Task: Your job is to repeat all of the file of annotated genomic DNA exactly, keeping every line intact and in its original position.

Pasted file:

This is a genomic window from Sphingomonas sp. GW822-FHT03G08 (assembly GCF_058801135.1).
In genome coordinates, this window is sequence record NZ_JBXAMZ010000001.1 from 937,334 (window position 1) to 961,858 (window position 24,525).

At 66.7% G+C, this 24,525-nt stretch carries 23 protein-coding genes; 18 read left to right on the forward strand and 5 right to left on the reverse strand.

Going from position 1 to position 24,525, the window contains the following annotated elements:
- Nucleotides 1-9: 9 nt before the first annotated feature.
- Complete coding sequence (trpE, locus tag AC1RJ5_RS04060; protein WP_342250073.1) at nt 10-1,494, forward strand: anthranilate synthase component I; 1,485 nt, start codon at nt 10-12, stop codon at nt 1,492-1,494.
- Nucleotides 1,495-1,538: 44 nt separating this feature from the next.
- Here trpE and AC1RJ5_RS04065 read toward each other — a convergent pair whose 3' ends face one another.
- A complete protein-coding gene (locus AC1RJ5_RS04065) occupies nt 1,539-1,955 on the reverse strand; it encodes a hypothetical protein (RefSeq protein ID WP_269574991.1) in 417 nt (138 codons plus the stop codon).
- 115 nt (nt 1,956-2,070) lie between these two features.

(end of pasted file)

This is a genomic window from Sphingomonas sp. GW822-FHT03G08 (assembly GCF_058801135.1).
In genome coordinates, this window is sequence record NZ_JBXAMZ010000001.1 from 937,334 (window position 1) to 961,858 (window position 24,525).

At 66.7% G+C, this 24,525-nt stretch carries 23 protein-coding genes; 18 read left to right on the forward strand and 5 right to left on the reverse strand.

Going from position 1 to position 24,525, the window contains the following annotated elements:
- Nucleotides 1-9: 9 nt before the first annotated feature.
- Complete coding sequence (trpE, locus tag AC1RJ5_RS04060; protein WP_342250073.1) at nt 10-1,494, forward strand: anthranilate synthase component I; 1,485 nt, start codon at nt 10-12, stop codon at nt 1,492-1,494.
- Nucleotides 1,495-1,538: 44 nt separating this feature from the next.
- Here trpE and AC1RJ5_RS04065 read toward each other — a convergent pair whose 3' ends face one another.
- A complete protein-coding gene (locus AC1RJ5_RS04065) occupies nt 1,539-1,955 on the reverse strand; it encodes a hypothetical protein (RefSeq protein ID WP_269574991.1) in 417 nt (138 codons plus the stop codon).
- 115 nt (nt 1,956-2,070) lie between these two features.